To try to deal with this nagging conflict, the actor interviewed every other actor who has appeared as the star — and commanding officers — of a “Star Trek” series or movie to see how playing the part changed them. Shatner spoke with Kate Mulgrew, Scott Bacula, Avery Brooks, Chris Pine and Sir Patrick Stewart.

That’s the subject of “The Captains,” the new documentary written and directed by Shatner. This production seemed to be an extension of the interview shows Shatner has done in the last several years.

As a fan, I found the interviews, with the exception of the one with Brooks, pretty interesting. Mulgrew is very candid in first admitting she really had no idea who Shatner was when she starred in her “Star Trek” series and said her children have never forgiven her for accepting the job, as the brutal work schedule kept her away for years of their childhood.

Stewart spoke earnestly about making the transition between being a renowned Shakespearean actor to a starship captain, while Bacula spoke about how much Shatner had been an influence on him.

Brooks doesn’t address any of the issues brought forth in the other interviews and instead spouts off some strained philosophical blather while seated at a piano. I wondered if he was pulling Shatner’s leg. Of course, I’ve long wondered if Shatner’s wacky self-indulgent and ironic public personality is a well-played parody itself.

At the end, Shatner came to grips with his alter ego – no surprise. In the hands of a lesser egomaniac or eccentric, this film would come across as a huge vanity project. With Shatner at the helm, though, it’s oddly endearing at times.

Die-hard “Star Trek” fans will need to see “The Captains.”


I never saw “The Pianist,” mainly because I no longer watch films by director Roman Polanski as I have a moral dilemma about supporting the work of a pedophile. So, I missed the performance that earned Adrien Brody an Oscar for best male performance.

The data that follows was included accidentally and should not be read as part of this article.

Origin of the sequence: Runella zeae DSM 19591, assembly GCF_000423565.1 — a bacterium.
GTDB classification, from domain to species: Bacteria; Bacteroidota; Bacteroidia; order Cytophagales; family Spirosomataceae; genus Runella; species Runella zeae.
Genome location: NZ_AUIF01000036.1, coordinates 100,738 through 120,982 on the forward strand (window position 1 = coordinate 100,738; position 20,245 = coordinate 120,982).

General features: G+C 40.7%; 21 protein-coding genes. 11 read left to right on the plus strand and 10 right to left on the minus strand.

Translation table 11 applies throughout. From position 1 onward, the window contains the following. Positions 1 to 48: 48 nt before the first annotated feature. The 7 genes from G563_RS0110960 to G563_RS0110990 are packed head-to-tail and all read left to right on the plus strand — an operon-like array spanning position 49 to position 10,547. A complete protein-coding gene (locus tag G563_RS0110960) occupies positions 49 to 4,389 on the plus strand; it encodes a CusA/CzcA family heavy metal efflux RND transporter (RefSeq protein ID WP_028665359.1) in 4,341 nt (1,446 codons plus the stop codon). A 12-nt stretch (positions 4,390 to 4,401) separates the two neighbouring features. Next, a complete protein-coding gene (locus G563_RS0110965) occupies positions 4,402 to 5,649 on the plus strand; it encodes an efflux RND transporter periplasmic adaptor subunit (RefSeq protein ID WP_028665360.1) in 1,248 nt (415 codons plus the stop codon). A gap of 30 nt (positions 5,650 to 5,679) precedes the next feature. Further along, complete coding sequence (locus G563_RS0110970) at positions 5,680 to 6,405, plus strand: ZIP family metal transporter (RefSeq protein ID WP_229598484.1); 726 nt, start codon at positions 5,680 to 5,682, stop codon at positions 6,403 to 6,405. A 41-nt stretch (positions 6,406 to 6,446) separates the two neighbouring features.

Since then, I have watched a number of his films, and aside from the remake of “King Kong” in which he was terribly miscast, he has impressed me.

What is also significant is his willingness to do work such as the vastly entertaining “Predators” and the envelope pushing “Splice” that other Academy Award winners would avoid.

Certainly, this new film on DVD falls into that category. It’s a low budget thriller that is essentially a one-man show for Brody.

Brody plays an unnamed man who wakes up finding himself in the front seat of a car that has crashed into a deep-forested ravine. He is injured. He has a gun. There is another passenger in the car who is dead.

He has no memory of what has happened.

Brody’s character must first extricate himself from the wreck and he discovers he has a severely injured leg. He also discovers a backpack filled with money in the car’s trunk.

He still doesn’t know what happened, but there is enough charge left in the car’s battery to hear a radio broadcast and a news report about a bank robbery. A name he eventually recognizes as his own is mentioned.

This film teases the audience in the best way. We don’t know the story and since the character has suffered from a concussion, we don’t know what is real and what is imagined.

This film is a first feature-length effort for director Michael Greenspan and he does well setting up the confusion and terror felt by the man. Christopher Dodd’s screenplay kept me involved and guessing.

And Brody turns in a great performance as a person trying to survive and to recall what event put him in this situation.

For a solid and different thriller, try “Wrecked.”

The Trip

I love British comedy and what little I’ve seen of Brit comic superstar Steve Coogan he is capable of being pretty funny.

This film has a premise that undermines the limited laughs it presents and will be a challenge for American audiences. Context in humor is everything.

Coogan plays a version of himself — an aging comic superstar beset with numerous insecurities — who is asked by a British magazine to tour the north of England and eat in upscale restaurants for an article.

Coogan wants to take his American girlfriend on the trip, but she is back in the United States. Instead he chooses friend and fellow comedian Rob Brydon. Brydon is happily married and is satisfied with his career.